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Healthcare Custodian/Private Sector Health Services

Image by National Cancer Institute

Project start date: January 2022
Project status: nearing completion
Project sponsor: Alberta Innovates

With the advent of digital health information technology there has been a steady growth in private-sector health information technology vendors. These vendors furnish much of the information technology that is employed in the Alberta health sector, and range from large companies (Epic, Telus) with a significant provincial footprint, to small independent start-ups. Some technology is procured and operated by health care custodians such as AHS (Epic), AH (Healthnet), and private health services (EMRs) to meet their information needs. Other technology platforms are owned and operated by the vendor themselves (Telus MyCare, Maple), who contract health providers to deliver health services on their platform. 

To provide health service through a digital platform in Alberta, the custodian of the service must - as dictated in the Health Information Act - complete a Privacy Impact Assessment (PIA) to assure that the confidentiality of personal health information is protected with the use of the novel technology. However, there is an absence of public policy in Alberta that requires that these technologies are interoperable, promote continuity of care, or fosters quality of care. As a consequence fragmentation of health information results in the formation of parallel, technology-based and custodian-based health services, and continuity and quality of care can be compromised. This issue has been magnified by the move to virtual care, notably in the context of Covid. Central to the issue is a lack of clarity around the respective accountabilities of private sector health information technology vendors and health service custodians and affiliates to the management and use of personal health information to promote quality care.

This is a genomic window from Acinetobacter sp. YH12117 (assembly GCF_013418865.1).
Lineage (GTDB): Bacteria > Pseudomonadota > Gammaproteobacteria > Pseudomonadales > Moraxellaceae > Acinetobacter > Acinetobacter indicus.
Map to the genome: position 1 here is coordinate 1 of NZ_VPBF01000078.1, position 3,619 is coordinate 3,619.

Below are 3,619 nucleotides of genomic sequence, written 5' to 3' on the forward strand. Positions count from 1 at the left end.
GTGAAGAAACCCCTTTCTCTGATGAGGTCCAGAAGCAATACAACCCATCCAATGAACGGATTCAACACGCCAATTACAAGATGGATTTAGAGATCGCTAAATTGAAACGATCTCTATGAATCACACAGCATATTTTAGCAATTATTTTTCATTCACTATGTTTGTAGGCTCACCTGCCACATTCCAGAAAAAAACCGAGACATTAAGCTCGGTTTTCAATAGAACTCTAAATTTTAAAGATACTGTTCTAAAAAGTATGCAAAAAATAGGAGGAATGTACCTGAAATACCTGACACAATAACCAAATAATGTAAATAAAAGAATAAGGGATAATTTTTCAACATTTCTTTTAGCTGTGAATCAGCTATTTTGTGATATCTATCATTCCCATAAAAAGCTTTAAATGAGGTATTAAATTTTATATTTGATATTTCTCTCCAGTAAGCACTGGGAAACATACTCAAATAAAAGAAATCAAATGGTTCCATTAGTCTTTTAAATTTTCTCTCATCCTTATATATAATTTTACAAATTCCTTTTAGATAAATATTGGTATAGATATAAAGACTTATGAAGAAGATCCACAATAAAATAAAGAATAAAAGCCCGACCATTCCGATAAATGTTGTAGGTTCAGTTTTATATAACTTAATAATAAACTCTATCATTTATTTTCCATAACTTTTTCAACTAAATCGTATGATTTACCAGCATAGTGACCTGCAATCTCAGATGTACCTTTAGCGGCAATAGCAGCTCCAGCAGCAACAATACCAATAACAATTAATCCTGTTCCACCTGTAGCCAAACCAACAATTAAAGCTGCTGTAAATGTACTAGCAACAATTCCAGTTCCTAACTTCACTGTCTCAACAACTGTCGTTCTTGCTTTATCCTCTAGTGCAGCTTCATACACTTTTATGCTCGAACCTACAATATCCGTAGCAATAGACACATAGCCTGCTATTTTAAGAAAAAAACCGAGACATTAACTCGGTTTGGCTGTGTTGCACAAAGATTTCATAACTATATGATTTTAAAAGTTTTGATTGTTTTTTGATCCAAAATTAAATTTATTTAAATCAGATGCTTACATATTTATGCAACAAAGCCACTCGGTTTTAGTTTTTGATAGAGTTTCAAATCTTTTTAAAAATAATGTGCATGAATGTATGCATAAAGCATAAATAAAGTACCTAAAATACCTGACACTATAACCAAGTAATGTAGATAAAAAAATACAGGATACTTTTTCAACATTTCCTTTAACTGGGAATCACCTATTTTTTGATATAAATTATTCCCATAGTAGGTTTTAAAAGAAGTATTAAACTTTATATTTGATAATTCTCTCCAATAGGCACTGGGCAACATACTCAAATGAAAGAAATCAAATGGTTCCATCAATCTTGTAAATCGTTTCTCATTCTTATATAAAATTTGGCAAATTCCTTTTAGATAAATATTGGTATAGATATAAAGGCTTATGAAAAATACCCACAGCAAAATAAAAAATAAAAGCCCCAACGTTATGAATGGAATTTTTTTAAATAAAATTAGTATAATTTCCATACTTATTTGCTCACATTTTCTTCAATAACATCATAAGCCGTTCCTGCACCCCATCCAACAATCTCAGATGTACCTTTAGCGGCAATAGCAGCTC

This project aims to address the interface between public and private sector health technologies and services as they apply to the provision of virtual care, with a mandate to provide concrete suggestions for assuring the provision of quality care irrespective of the business model of health information technology or health service provision.   

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